File under: “smart media buys.” Kudos to Chevy for a simple yet ingenious campaign for Volt. “Chevy Volt Journey” takes straightforward frames and expandable banners and turns them on their head with a branded content journey across the Federated Media network. Forget microsites and configurators and give the people what they want: great content. Two lessons: first, make your media dollars do something for your target audience, not just for you; second, look to inspiration from currently successful digital things when you design your own.
In the category of amazing media buys, here’s an offering from Chevy for the Volt. It’s called “Chevy Volt Journey” and it takes fairly simple (if old-school and frequently shitty) digital implementations – frames and expandable banners – and turns them on their head.
NB: I pitched this internally at a previous job and was vigorously shot down by the media department. That was a big bummer. “NB” ≠ not bitter. Anyway.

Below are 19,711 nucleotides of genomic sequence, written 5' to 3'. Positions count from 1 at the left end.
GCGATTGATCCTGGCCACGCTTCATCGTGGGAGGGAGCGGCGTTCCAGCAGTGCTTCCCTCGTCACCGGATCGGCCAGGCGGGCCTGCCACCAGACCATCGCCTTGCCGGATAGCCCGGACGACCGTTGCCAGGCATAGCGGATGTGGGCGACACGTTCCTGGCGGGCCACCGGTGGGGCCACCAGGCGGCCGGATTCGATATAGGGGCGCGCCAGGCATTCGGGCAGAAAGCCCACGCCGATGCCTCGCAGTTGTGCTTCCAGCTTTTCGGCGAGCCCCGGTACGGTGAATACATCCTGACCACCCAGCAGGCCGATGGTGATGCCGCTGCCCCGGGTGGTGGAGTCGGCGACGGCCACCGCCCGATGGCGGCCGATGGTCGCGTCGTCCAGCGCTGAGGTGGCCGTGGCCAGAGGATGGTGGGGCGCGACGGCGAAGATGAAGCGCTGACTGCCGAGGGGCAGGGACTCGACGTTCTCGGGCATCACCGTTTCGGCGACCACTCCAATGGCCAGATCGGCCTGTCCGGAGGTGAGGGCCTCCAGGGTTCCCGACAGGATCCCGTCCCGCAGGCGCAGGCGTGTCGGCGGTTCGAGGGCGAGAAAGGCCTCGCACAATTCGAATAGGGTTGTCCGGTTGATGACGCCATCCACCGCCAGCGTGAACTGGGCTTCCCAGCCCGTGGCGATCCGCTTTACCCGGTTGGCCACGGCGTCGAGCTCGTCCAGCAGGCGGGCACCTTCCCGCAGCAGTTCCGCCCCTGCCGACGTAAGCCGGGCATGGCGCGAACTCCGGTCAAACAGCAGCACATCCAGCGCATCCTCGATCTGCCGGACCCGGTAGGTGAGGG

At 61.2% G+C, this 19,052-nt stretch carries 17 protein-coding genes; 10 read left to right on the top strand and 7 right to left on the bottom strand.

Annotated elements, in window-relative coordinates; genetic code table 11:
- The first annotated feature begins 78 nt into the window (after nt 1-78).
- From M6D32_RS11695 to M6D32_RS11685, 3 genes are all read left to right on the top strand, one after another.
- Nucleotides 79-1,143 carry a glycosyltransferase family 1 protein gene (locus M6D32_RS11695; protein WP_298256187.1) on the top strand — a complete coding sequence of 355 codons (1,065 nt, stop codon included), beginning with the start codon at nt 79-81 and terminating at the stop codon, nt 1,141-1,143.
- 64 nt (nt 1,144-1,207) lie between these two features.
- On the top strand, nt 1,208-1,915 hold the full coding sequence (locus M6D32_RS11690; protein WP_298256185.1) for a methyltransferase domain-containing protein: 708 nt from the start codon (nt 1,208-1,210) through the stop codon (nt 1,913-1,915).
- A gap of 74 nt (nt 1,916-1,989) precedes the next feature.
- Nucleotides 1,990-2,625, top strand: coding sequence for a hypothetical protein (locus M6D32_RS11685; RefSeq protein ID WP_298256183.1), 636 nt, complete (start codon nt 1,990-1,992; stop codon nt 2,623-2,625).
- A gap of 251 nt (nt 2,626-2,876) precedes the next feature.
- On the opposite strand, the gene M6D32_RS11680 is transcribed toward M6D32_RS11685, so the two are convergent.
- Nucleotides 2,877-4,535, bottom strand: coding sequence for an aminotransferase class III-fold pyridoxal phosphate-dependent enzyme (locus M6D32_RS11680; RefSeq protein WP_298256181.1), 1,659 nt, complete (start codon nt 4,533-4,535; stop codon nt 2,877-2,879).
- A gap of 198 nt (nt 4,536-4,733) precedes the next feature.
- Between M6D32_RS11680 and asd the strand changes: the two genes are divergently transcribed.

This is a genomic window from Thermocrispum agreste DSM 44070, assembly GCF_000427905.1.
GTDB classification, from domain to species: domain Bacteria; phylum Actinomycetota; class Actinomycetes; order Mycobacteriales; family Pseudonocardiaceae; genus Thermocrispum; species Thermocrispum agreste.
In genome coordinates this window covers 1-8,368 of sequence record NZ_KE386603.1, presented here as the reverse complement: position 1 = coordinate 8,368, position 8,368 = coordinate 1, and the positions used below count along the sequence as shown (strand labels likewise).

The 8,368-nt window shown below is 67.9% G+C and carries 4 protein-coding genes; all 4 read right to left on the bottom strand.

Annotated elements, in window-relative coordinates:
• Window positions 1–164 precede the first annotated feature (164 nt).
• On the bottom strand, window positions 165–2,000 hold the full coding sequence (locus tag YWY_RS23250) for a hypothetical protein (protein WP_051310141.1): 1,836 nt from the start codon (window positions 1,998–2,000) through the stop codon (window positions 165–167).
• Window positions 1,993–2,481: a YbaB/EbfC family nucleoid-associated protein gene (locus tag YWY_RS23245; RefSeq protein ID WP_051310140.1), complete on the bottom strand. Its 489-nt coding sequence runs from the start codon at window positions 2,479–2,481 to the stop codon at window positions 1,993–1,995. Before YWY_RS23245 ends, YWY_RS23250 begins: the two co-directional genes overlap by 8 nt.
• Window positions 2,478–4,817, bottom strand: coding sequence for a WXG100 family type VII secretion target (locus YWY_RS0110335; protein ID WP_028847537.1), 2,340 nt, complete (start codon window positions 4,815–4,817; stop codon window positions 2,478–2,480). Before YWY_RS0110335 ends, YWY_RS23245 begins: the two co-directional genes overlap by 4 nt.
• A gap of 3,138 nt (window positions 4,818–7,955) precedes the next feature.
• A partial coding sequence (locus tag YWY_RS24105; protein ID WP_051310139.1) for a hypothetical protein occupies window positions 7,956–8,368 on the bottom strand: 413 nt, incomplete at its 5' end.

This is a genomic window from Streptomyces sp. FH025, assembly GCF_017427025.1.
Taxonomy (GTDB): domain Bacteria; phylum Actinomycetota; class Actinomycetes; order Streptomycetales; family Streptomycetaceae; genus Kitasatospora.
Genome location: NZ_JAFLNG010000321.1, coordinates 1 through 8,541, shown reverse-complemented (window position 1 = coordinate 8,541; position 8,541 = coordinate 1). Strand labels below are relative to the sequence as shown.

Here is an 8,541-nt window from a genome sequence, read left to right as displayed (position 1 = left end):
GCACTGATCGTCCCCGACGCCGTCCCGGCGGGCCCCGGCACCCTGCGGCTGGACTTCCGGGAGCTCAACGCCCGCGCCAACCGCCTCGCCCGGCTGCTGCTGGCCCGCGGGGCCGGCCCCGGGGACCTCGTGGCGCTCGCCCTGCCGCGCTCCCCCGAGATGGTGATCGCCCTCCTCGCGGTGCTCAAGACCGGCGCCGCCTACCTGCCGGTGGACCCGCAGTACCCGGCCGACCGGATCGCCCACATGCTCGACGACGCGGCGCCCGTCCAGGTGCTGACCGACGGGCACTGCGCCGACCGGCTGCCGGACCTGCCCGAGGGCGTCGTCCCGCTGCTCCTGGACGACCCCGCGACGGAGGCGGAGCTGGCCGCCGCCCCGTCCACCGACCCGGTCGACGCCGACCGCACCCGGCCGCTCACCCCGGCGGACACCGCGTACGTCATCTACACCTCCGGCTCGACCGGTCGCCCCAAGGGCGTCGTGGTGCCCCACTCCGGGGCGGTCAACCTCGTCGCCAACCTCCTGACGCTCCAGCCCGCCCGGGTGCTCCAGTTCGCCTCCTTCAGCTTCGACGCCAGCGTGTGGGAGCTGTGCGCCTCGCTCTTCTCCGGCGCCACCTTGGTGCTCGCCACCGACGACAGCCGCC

The nuts and bolts of it are as follows:
- Chevy has purchased media and development across the network of Federated Media (FM) sites
- For their dollars, they get to put FM content into a branded, expandable frame that doesn’t send you to a Chevy Volt microsite or configurator, but rather to something else you’re likely to be interested in
- If you expand the frame-banner-jobby, you get a set of sliders that allow you to customize the content that appears in the the frame, thus personalizing your “Journey”
- The sliders relate to key attributes of the Volt, and you can’t turn all of them on at the same time. Because that’s not the way content works:
- Volt (of course)
- And because FM has so many awesome sites for the somewhat affluent, interested-in-design-and-digital-and-the-environment types, you’re highly likely to click into something excellent
They even did it with the rich media. Interestingly enough, you can’t click from these banners to a Chevy-owned domain. Because that doesn’t matter whatsoever.
Why? If people want a Volt, they know where to go to find information. They don’t need a banner to tell them where to go. But if StumbleUpon, Percolate and Google Currents are any indicator – and I think they are – people do need advice on places to find content they’re likely to enjoy.
Two lessons: first, make your media dollars do something for your target audience, not just for you; second, look to inspiration from currently successful digital things when you design your own.
Nice work, Chevy media people, wherever you are.
This post originally appeared on Clay Jones' own blog.